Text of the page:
'Leave or be impeached': Longtime House member James Clyburn warns Trump that hearings would make the public turn on him
Rep. James Clyburn (MSNBC)

On Saturday, House Majority Whip Jim Clyburn (D-SC) appeared on "AM Joy" and cleared up a misconception that Democratic leadership opposes impeaching President Donald Trump. Rather, said Clyburn, they simply believe that gathering more evidence and holding more hearings will build a stronger case and create more of a public mandate to do so.


"I don't think that those of us in leadership are saying that impeachment is not the answer," said Clyburn. "I think from the report, from all that I've seen and heard for the last several years, I do believe that impeachment may be the answer. Those are the grounds. Now, the question then becomes what is the proper time for us to start this process. And I think that's all Speaker Pelosi is saying at this point. We must take care that we do not get out in front of this process. Let's continue to do what we're doing. Let's continue to do the investigations. Let's have the hearings. Let's build a public support. Let's do what is necessary to bring the public along. And then we may have reached the time to launch the impeachment inquiries. I don't think we're there yet."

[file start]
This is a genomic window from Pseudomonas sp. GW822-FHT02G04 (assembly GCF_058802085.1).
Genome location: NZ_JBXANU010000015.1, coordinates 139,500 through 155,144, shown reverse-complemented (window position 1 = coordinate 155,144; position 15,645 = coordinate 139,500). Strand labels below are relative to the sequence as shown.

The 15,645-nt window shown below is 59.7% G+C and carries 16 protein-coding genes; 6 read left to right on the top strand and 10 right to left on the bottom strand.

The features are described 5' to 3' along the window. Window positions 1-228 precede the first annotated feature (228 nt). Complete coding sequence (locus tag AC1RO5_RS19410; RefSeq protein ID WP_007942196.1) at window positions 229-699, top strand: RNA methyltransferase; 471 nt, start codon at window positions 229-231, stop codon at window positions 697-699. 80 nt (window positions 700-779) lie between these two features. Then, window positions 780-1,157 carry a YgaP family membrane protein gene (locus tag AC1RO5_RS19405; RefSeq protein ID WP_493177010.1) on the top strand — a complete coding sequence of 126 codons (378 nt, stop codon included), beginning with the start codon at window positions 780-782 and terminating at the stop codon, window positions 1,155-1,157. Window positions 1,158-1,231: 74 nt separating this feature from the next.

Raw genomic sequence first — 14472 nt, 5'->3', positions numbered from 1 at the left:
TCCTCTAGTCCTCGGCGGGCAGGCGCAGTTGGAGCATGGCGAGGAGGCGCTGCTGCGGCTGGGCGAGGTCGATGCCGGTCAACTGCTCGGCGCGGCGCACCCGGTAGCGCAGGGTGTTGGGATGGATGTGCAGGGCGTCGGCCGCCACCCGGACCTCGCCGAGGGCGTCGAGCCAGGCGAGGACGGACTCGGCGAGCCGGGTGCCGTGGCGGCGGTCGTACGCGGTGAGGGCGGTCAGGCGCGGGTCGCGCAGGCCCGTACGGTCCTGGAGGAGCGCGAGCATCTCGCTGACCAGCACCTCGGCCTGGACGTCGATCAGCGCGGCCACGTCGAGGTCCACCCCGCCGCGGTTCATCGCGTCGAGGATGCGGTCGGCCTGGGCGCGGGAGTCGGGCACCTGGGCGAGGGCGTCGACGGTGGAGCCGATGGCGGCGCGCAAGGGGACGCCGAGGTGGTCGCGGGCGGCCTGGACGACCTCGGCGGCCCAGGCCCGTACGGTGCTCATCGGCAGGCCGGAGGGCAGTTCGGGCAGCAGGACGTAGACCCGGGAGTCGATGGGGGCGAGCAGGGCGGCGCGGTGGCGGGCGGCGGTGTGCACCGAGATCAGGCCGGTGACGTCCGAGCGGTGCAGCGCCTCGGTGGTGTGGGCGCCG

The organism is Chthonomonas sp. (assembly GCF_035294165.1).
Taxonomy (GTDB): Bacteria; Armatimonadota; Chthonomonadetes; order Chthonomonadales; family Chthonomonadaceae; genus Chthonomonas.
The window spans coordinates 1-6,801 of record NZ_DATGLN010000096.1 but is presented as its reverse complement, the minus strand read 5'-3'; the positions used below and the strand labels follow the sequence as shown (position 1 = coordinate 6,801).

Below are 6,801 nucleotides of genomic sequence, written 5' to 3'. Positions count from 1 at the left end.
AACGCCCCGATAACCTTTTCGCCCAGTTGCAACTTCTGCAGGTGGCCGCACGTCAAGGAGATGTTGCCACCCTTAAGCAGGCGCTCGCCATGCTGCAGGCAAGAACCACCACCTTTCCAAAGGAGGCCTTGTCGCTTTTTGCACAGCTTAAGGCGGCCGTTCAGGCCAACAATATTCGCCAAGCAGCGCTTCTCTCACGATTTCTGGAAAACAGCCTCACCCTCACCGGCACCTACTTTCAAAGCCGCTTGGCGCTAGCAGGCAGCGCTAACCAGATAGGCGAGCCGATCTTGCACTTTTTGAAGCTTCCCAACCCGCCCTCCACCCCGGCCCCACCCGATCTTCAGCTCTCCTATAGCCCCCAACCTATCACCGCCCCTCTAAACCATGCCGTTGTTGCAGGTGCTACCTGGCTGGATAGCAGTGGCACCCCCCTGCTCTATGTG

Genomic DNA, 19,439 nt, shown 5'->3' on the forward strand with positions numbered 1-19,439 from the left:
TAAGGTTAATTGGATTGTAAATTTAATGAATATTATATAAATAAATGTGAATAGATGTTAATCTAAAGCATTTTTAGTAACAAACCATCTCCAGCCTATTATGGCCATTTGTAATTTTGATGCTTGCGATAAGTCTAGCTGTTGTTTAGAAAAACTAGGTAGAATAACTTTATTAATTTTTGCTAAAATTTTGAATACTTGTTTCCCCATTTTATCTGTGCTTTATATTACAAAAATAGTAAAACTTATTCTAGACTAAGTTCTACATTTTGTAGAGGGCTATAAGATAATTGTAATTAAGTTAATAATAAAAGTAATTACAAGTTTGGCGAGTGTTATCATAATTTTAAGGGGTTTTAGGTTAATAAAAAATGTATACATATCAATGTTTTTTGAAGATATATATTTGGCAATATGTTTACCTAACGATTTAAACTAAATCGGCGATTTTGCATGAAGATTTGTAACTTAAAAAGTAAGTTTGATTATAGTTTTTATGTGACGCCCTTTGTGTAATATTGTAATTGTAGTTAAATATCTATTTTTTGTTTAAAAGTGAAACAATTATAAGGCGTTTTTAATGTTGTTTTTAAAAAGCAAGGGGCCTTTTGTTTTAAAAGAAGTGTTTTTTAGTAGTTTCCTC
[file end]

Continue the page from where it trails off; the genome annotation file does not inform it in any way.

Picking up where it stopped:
Host Joy Reid, a strong proponent of impeachment, acknowledged Clyburn had a point. "Clearly the public agrees with you, at least according to the opinion polls. A plurality of voters who do support immediately beginning impeachment, at least an inquiry, against this president, 37 percent ... and 43 percent favor no action. So it's kind of close."

"But do you — are you concerned, sir, that just having lots and lots of hearings that kind of drone on and on and on, they kind of become almost — that there's not a coherent narrative that the public can follow, that essentially the public will tune out all these many different disparate hearings, tune it all out. And then essentially Donald Trump will win by default and just get away with it all?" she added.

"Well, that is a fear that I have," admitted Clyburn. "But I also have a bit of experience over the years. I do recall that we had an impeachment against President Clinton. It was a very partisan process ... and look what happened."

By contrast, Clyburn said, "When it came to Richard Nixon several years ago, we never had to get to impeachment. Because he stonewalled, he fired people, he did things on the same order that Trump is doing. But it finally caught up with him. When Alexander Butterfield reviewed — or revealed that those tapes were there and the court ordered him to produce those tapes, we reached the time for impeachment. And that's in a bipartisan way that Congress went to him and says, either leave or be impeached. And he left."

"We could very well through these hearings come up with that smoking gun that will do for us today what those tapes did with Richard Nixon before," Clyburn said. "So let's go through the process and hope that we can get there."

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